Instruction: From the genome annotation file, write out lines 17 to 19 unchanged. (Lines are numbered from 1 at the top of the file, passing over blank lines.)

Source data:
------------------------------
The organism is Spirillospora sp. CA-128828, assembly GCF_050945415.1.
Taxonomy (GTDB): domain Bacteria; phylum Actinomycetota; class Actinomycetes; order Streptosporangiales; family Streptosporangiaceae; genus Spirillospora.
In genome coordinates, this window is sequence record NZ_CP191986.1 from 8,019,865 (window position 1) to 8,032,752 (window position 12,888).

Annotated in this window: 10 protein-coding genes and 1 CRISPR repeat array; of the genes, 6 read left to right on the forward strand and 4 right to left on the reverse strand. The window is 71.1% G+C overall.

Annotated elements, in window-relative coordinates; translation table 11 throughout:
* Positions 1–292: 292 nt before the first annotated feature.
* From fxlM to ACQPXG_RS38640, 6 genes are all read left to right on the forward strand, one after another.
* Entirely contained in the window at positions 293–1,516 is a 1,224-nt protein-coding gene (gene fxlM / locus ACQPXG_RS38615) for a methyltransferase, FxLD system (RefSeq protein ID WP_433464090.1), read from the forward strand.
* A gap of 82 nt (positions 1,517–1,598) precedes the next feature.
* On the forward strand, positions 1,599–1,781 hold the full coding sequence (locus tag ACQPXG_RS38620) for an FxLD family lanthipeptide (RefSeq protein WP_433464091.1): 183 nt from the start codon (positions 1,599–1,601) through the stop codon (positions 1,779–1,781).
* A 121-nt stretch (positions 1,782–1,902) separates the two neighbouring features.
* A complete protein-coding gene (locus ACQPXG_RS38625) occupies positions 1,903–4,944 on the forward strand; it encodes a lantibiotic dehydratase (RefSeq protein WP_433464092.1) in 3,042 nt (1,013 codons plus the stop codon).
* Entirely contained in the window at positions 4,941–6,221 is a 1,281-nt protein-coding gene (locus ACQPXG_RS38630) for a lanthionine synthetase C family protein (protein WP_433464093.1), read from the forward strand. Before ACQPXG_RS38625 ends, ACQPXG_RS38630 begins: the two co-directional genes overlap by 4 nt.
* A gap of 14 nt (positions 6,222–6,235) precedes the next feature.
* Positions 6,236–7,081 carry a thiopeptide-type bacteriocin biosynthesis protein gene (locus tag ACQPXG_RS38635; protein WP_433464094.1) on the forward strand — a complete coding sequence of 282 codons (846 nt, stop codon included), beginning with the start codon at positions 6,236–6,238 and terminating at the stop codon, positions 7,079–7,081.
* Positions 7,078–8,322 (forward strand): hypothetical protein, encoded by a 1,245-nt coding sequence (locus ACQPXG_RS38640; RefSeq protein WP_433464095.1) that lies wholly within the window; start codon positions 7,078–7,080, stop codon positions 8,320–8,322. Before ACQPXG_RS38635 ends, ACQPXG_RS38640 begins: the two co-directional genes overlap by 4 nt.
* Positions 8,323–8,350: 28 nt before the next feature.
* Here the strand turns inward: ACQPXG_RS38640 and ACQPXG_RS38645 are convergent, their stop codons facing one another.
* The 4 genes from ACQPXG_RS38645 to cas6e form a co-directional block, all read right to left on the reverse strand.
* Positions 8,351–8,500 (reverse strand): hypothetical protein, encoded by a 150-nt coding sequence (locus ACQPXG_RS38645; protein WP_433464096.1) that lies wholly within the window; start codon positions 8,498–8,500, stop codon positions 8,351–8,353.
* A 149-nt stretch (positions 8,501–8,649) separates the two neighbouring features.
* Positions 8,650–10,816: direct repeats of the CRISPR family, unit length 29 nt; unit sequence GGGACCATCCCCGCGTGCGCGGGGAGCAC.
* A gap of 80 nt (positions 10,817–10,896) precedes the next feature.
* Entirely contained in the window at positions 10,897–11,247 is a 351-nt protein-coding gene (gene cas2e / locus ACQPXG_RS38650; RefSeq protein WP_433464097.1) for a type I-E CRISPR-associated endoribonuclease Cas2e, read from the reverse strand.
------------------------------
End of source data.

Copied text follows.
* Positions 8,323–8,350: 28 nt before the next feature.
* Here the strand turns inward: ACQPXG_RS38640 and ACQPXG_RS38645 are convergent, their stop codons facing one another.
* The 4 genes from ACQPXG_RS38645 to cas6e form a co-directional block, all read right to left on the reverse strand.